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Controversy surrounding Trump's hotels grows even more serious

It matters if officials from a foreign government booked rooms at a Trump hotel but never stayed in them.
In this photo taken Dec. 21, 2106, the Trump International Hotel in Washington. 

After the White House released the call summary last week, featuring a rough transcript of Donald Trump's July 25 call with Ukrainian President Volodymyr Zelensky, the obvious scandal was the political pressure the Republican exerted. But this wasn't the only relevant detail.

In the same conversation, Zelensky seemed to be carefully playing an amazing game, going out of his way to flatter Trump, touting his campaign skills, agreeing with everything the Republican said, and even using the meaningless "drain the swamp" catchphrase.

But that's not all Zelensky said. "Actually, last time I traveled to the United States, I stayed in New York near Central Park, and I stayed at the Trump Tower," the Ukrainian leader said.

For nearly three years, the Republican's critics imagined hypothetical scenarios in which foreign officials would stay at a Trump-owned property, indirectly putting money in the American president's pocket, and then casually work it into conversations as a way of currying favor with the ethically-challenged man in the Oval Office. But in this case, the hypothetical became real.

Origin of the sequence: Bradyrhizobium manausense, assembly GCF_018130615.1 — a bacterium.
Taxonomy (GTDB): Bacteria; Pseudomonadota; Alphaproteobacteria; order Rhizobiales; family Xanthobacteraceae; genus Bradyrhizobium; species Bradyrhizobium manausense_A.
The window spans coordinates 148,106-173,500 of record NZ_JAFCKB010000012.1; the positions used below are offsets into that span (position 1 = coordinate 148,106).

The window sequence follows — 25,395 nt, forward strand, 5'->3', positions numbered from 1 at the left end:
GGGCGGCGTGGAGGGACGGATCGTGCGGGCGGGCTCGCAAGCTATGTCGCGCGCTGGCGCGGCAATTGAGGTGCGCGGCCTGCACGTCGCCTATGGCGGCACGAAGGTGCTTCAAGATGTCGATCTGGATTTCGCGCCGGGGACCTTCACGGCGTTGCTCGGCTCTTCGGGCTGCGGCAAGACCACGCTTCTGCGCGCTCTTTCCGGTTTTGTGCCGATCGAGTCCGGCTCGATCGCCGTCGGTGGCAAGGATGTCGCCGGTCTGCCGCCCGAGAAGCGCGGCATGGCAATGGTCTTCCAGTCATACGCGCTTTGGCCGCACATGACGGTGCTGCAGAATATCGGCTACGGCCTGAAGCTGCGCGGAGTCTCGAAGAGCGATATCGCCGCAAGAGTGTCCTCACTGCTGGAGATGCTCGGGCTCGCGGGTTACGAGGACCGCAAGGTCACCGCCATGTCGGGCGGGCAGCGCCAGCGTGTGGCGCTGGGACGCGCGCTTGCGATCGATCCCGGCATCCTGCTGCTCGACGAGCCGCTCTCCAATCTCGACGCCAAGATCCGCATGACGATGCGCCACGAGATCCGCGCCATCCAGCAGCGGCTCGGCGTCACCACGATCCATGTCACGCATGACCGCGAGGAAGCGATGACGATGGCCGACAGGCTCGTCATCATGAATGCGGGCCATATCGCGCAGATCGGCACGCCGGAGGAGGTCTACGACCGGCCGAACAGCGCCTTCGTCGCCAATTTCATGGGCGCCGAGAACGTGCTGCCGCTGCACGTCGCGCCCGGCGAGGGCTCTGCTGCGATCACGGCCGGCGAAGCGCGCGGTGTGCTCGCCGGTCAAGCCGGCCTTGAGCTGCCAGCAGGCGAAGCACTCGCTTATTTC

Zelensky, desperate for U.S. aid in the midst of Russian aggression, believed it would be in his country's interests to both stay at Trump Tower and say so during a bilateral meeting.

It's an inherently corrupt dynamic that the American president is content to overlook. It's also a dynamic that others have been eager to exploit, as a new Politico report helps make clear.

House investigators are looking into an allegation that groups -- including at least one foreign government -- tried to ingratiate themselves to President Donald Trump by booking rooms at his hotels but never staying in them.It's a previously unreported part of a broader examination by the House Oversight Committee, included in the Democrats' impeachment inquiry, into whether Trump broke the law by accepting money from U.S. or foreign governments at his properties.... The investigation began after the committee received information that two entities -- a trade association and a foreign government -- booked a large quantity of rooms but only used a fraction of them, according to a person familiar with the allegation who isn't authorized to speak for the committee.

This was probably inevitable. The Republican invited the world to spend money at his businesses, creating a unique historical opportunity: those hoping to influence an American president could add to his profits.

The allegation raised in the Politico report is brutal, but it's not at all surprising.

Rep. Ro Khanna, (D-Calif.), a member of the House Oversight Committee, said if Trump or his staff solicited the hotel reservations they could have broken the law. But even if they didn't, it's still a problem."If true, at minimum this suggests there is a culture of corruption that the administration has created," Khanna said. "There's a sense that to curry favor you have to engage in pay to play. That's exactly what the American people hate about Washington."

The investigation is ongoing. We don't yet know the foreign government in question.